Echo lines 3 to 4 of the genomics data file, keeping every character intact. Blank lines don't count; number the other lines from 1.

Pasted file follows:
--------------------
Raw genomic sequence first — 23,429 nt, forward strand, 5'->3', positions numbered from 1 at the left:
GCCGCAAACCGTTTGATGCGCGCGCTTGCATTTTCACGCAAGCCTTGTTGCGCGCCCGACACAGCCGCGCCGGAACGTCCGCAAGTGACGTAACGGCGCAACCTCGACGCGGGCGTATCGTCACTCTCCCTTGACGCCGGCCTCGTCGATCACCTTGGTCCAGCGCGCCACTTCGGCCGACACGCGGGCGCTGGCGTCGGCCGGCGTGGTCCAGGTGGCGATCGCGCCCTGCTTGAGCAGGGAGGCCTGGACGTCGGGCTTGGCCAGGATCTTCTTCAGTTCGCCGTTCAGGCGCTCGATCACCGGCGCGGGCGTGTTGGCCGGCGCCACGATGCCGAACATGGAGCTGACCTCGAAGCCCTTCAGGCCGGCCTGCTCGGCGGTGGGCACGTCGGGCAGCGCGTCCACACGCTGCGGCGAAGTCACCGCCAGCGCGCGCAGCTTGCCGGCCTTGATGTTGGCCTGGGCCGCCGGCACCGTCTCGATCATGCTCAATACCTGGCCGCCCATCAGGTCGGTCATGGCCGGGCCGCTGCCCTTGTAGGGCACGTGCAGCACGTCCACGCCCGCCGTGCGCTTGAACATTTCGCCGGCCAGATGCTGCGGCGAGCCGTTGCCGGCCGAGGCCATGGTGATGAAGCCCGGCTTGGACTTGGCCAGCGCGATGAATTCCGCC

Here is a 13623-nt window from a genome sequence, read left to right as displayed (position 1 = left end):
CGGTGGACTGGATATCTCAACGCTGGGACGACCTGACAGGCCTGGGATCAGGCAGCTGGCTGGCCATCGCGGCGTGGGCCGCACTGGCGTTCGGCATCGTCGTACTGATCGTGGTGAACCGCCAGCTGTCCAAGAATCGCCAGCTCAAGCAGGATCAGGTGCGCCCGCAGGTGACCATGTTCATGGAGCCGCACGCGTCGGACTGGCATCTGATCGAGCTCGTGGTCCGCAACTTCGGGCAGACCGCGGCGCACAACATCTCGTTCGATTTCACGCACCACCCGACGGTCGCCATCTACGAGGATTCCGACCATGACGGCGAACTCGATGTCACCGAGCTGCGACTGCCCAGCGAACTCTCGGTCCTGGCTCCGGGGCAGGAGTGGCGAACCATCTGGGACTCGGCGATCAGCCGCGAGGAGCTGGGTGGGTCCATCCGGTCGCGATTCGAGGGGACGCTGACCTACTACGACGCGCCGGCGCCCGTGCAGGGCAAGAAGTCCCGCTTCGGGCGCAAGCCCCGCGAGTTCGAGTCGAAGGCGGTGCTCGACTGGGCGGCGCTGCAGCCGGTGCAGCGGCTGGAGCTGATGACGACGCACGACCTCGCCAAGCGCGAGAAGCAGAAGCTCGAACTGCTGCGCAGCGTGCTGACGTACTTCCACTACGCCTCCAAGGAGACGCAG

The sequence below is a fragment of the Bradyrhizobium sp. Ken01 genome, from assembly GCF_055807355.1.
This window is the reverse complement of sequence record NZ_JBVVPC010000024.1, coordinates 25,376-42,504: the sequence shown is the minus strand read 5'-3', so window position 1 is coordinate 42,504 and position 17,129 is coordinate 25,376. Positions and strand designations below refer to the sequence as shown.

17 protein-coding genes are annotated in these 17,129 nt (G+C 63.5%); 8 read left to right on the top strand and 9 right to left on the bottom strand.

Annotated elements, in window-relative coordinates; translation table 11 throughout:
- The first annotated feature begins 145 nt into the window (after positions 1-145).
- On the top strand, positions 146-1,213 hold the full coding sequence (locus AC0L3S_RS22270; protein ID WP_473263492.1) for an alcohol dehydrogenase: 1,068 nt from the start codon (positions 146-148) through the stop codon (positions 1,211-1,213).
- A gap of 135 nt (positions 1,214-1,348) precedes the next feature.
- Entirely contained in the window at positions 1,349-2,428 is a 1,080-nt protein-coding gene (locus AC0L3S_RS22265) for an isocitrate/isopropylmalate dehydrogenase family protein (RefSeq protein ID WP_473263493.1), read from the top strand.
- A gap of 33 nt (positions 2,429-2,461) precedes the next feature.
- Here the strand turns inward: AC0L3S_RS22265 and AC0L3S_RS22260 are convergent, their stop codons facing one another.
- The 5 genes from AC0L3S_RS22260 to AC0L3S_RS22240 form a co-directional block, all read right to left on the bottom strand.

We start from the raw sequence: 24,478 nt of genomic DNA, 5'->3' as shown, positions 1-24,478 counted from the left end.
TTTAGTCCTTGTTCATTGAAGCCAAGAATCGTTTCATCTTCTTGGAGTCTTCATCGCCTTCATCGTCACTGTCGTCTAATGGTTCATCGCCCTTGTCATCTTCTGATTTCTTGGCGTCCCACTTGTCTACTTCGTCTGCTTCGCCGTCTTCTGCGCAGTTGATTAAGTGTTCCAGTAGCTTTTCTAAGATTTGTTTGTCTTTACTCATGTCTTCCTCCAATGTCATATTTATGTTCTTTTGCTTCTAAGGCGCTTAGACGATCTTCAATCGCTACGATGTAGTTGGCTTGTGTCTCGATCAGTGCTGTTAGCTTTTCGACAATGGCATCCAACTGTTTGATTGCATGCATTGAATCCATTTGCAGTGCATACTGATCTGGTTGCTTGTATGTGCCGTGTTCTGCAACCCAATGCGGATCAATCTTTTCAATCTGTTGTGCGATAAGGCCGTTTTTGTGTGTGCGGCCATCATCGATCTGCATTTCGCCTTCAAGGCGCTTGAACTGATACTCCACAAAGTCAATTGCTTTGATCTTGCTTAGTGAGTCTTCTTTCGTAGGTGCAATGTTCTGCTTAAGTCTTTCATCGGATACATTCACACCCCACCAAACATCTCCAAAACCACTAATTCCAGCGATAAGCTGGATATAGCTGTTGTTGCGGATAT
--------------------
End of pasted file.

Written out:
Here is a 13623-nt window from a genome sequence, read left to right as displayed (position 1 = left end):
CGGTGGACTGGATATCTCAACGCTGGGACGACCTGACAGGCCTGGGATCAGGCAGCTGGCTGGCCATCGCGGCGTGGGCCGCACTGGCGTTCGGCATCGTCGTACTGATCGTGGTGAACCGCCAGCTGTCCAAGAATCGCCAGCTCAAGCAGGATCAGGTGCGCCCGCAGGTGACCATGTTCATGGAGCCGCACGCGTCGGACTGGCATCTGATCGAGCTCGTGGTCCGCAACTTCGGGCAGACCGCGGCGCACAACATCTCGTTCGATTTCACGCACCACCCGACGGTCGCCATCTACGAGGATTCCGACCATGACGGCGAACTCGATGTCACCGAGCTGCGACTGCCCAGCGAACTCTCGGTCCTGGCTCCGGGGCAGGAGTGGCGAACCATCTGGGACTCGGCGATCAGCCGCGAGGAGCTGGGTGGGTCCATCCGGTCGCGATTCGAGGGGACGCTGACCTACTACGACGCGCCGGCGCCCGTGCAGGGCAAGAAGTCCCGCTTCGGGCGCAAGCCCCGCGAGTTCGAGTCGAAGGCGGTGCTCGACTGGGCGGCGCTGCAGCCGGTGCAGCGGCTGGAGCTGATGACGACGCACGACCTCGCCAAGCGCGAGAAGCAGAAGCTCGAACTGCTGCGCAGCGTGCTGACGTACTTCCACTACGCCTCCAAGGAGACGCAG